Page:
Evaluating Students is Important, Too
There’s a classic dry academic joke that I retell frequently. My entire salary is just to pay me to grade; I do the rest of my job for free.
And this is first an apology for not writing much lately; we just got through finals, and that involves a lot of grading. So I’ve been a little occupied actually earning my paycheck. But it’s also a response to this excellent post by Adam Mastroianni of Columbia Business School on his substack Experimental History. I liked the post, and it reflects a lot of things I think about in my teaching. But I have a couple of big disagreements—in part, I suspect, because we’re teaching in pretty different contexts—and I wanted to write up a quick discussion1 of where I think we differ, and why I think giving grades is important and valuable.
Let’s start with Adam’s framing:
My teaching job, it turns out, is actually two jobs.
One job is instruction. Students and I enter the same room at scheduled times, I perform a series of actions, they perform a series of responses, and then the students leave the room more educated than they were before. This job rules. I like it when my students go “ohh!” and “I never thought about it that way” and “I get it now!” I like when they email me, years later, to tell me how they used something they learned in class. This all makes sense. In fact, I thought this would be my only job.
But I realize now that I have a second job, which is evaluation, or gatekeeping, or, most specifically, point-guarding. I’m supposed to award “points” based on what students do in my class. Students try to acquire as many points as they can, and I try to stop them from obtaining points too easily….
This part of my job makes no sense. For one thing, point-guarding makes students miserable…. For another thing, point-guarding makes me miserable…. Worst of all, the things that make me a better instructor often make me a worse evaluator, and vice versa….
He then discusses three specific reasons one might want to give and/or guard points, and largely dismisses them.
Do we need grades to give students feedback?
Adam says no, and I agree completely. Grades are often the vehicle we use to give feedback, largely because we have to give grades anyway. But you can give feedback without attaching a grade to it. I have taken many dance and music lessons, and they never had grades attached; I still promise you I got, and incorporated, a ton of feedback from these lessons, because that’s why I was there.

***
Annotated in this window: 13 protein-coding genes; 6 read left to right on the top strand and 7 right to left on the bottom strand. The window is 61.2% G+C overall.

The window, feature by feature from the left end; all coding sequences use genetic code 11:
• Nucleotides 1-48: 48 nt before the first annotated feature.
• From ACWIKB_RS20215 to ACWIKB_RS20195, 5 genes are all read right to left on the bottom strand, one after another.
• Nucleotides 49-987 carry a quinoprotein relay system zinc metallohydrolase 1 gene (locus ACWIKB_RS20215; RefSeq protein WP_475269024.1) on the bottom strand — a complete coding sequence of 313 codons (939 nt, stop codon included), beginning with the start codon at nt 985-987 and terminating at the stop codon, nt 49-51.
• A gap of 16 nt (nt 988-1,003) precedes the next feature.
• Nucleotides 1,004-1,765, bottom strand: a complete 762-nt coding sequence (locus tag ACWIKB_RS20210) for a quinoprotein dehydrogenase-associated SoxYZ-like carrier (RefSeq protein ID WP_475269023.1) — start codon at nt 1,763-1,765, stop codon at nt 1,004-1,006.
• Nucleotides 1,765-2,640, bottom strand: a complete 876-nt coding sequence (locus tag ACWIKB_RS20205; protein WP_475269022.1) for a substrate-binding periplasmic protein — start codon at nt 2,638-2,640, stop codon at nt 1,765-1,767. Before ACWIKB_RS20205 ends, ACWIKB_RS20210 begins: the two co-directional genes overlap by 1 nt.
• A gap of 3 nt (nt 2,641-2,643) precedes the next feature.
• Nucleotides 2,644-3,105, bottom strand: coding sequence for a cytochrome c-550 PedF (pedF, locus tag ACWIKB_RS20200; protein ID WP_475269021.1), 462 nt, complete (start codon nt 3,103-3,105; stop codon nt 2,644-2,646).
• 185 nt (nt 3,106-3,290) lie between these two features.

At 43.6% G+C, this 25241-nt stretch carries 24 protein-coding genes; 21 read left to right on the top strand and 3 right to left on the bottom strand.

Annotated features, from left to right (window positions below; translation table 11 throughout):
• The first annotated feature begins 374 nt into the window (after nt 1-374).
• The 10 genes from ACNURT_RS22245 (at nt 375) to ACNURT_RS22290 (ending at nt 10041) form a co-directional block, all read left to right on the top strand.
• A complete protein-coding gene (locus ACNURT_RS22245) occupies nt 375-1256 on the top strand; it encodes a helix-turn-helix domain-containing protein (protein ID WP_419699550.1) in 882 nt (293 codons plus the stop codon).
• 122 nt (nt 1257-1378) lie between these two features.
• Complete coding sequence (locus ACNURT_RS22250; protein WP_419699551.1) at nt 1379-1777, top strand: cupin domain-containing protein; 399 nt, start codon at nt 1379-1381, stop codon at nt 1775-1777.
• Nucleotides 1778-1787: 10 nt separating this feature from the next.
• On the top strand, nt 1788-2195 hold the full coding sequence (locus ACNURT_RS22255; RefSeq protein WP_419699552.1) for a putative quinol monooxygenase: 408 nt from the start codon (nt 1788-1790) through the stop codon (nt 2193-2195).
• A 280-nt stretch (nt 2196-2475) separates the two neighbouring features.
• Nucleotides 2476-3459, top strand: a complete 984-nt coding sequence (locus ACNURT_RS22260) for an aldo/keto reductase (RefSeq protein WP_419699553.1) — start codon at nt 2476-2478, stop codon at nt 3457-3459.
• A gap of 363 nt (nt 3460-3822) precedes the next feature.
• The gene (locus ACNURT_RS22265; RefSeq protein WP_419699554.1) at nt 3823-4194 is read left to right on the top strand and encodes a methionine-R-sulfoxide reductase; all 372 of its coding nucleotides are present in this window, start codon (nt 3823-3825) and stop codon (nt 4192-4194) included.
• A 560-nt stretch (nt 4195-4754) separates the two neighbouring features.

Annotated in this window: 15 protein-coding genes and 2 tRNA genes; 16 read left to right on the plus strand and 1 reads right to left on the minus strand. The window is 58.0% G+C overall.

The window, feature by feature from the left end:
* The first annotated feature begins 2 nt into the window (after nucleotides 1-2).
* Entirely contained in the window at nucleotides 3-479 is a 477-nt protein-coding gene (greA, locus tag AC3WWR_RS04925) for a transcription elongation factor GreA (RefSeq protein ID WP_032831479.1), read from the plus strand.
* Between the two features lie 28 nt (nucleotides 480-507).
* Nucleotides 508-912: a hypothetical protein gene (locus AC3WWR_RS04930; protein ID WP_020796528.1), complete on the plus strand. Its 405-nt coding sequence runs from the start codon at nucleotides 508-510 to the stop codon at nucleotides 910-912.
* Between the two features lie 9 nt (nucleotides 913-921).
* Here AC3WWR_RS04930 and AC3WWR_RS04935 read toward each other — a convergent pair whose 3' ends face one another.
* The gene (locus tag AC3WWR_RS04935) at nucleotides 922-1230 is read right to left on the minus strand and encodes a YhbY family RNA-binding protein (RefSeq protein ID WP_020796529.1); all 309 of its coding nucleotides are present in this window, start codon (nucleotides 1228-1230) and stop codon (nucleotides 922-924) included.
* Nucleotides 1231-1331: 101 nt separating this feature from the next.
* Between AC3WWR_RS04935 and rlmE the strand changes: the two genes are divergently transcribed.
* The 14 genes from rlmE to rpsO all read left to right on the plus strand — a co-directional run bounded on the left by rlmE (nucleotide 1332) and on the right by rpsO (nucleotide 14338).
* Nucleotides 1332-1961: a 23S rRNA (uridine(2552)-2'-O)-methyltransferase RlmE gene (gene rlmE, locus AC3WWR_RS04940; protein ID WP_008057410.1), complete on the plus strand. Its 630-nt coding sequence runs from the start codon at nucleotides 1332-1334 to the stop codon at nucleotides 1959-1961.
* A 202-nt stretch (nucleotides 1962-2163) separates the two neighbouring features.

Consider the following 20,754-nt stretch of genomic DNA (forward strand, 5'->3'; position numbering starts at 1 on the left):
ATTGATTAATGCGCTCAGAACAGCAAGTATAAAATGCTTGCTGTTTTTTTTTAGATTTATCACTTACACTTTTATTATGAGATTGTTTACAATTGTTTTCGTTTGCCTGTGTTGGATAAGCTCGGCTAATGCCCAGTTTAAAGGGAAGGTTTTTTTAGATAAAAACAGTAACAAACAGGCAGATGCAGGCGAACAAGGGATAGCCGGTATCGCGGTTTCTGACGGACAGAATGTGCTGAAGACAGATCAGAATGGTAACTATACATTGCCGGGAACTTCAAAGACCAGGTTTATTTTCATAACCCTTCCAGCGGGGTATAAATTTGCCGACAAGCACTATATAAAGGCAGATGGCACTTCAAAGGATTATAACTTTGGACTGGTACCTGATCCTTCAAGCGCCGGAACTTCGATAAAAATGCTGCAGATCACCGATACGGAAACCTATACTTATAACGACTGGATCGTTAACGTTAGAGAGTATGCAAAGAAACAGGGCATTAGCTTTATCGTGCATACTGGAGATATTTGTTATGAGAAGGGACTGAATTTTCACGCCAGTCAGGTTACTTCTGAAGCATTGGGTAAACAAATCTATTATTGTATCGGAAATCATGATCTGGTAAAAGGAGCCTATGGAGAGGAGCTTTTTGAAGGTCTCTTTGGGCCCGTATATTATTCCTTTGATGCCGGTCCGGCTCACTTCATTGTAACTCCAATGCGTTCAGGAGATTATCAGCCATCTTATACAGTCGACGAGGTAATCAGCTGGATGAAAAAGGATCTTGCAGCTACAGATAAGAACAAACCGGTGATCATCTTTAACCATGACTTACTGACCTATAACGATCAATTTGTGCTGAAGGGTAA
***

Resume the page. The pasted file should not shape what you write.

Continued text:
Conversely, while every grade comes with some feedback, just hearing “3/10” doesn’t actually tell our students anything useful that can help them improve. The need to give grades often channels our feedback into not terribly useful forms.
Do we need grades to motivate students?
Adam rejects this idea, because most people are naturally curious and if they’re not motivated to learn in our courses, the takeaway should be that our courses suck. But I think he’s a bit too quick to dismiss the importance of motivation.
First of all, people do like getting points. This is what drives the success of apps like Duolingo: people start using Duolingo because they want to learn Spanish, but they keep doing it in part to keep their streak alive and keep earning the fundamentally meaningless Duolingo XP. People find it surprisingly motivating to get a gold star and a verbal pat on the back, and “10/10” is one way of doing that.2
But I think I have a more substantive difference from Adam, which is shaped by the specific courses I mostly teach: introductory “gateway” math courses like calculus and linear algebra. I think these subjects are fascinating! (That’s why I became a professional mathematician, after all: I like math!) And in upper-division courses, “isn’t this cool” is actually pretty adequate to keep students engaged. (Most of my grad school classes had essentially no grading, and that was fine.) So it resonates when Adam says:
[I]f people need some extrinsic motivation to engage in my class, one of two things might be happening. Maybe they’re just not interested in what I have to offer. That’s fine! They should take a different class.
But most of my students aren’t taking calculus because they think it’s cool. They’re taking calculus because they need to know calculus to do other things they want to do. Their motivation is already extrinsic! And that creates a big problem of akrasia, because in the long term they want to have learned calculus, but in the short term they don’t “want” to sit down and do a bunch of exercises.3 And if you’re not doing exercises, you’re not learning math.4 A little bit of week-to-week prodding is valuable.
Moreover, I teach a lot of freshmen. They generally haven’t figured out how to manage themselves in college yet, and having some gentle guide rails (and metaphorical gold stars!) is really helpful.
Do we need grades to separate good students from bad students?
Adam just says he’s not interested in doing this: “What am I going to do, send the good students to heaven and send the bad students to hell?” And emotionally, I sympathize a lot. All my students are my students, I want the best for all of them, and I have no desire to draw judgments on their characters, or worth as people, or anything like that. Hell, I don’t want to evaluate them at all! Grading sucks!
But this is where I come back to the joke I started with, a bit more seriously. I don’t like grading, but it is a large part of what I’m getting paid for. Adam denies this:
Ranking my students doesn’t help me teach them, so I have no interest in doing it. But I understand why other people want me to do it.
In fact, they’re counting on it. Businesses need to decide who to hire, graduate schools need to decide who to admit, and scholarships need to decide who to fund, so they’d all appreciate it if I identified the best students for them. I can’t help but notice, however, that none of those organizations pay me. They pay headhunters, hiring managers, and program officers, after all, so it’s a little weird for me to do these people’s work for them. It’s especially egregious for these businesses and schools to force students to pay huge sums to get themselves evaluated by me, a guy who just wants to teach them psychology but ends up playing point guard instead.
But this is an aggressively shallow reading of the economics of academia. Sure, the businesses who are doing the hiring don’t pay me. But George Washington University does pay me, and they can afford to do that in large part because my students pay them.5 And my students pay for the degree because it gives them a credential they can bring to businesses and get hired.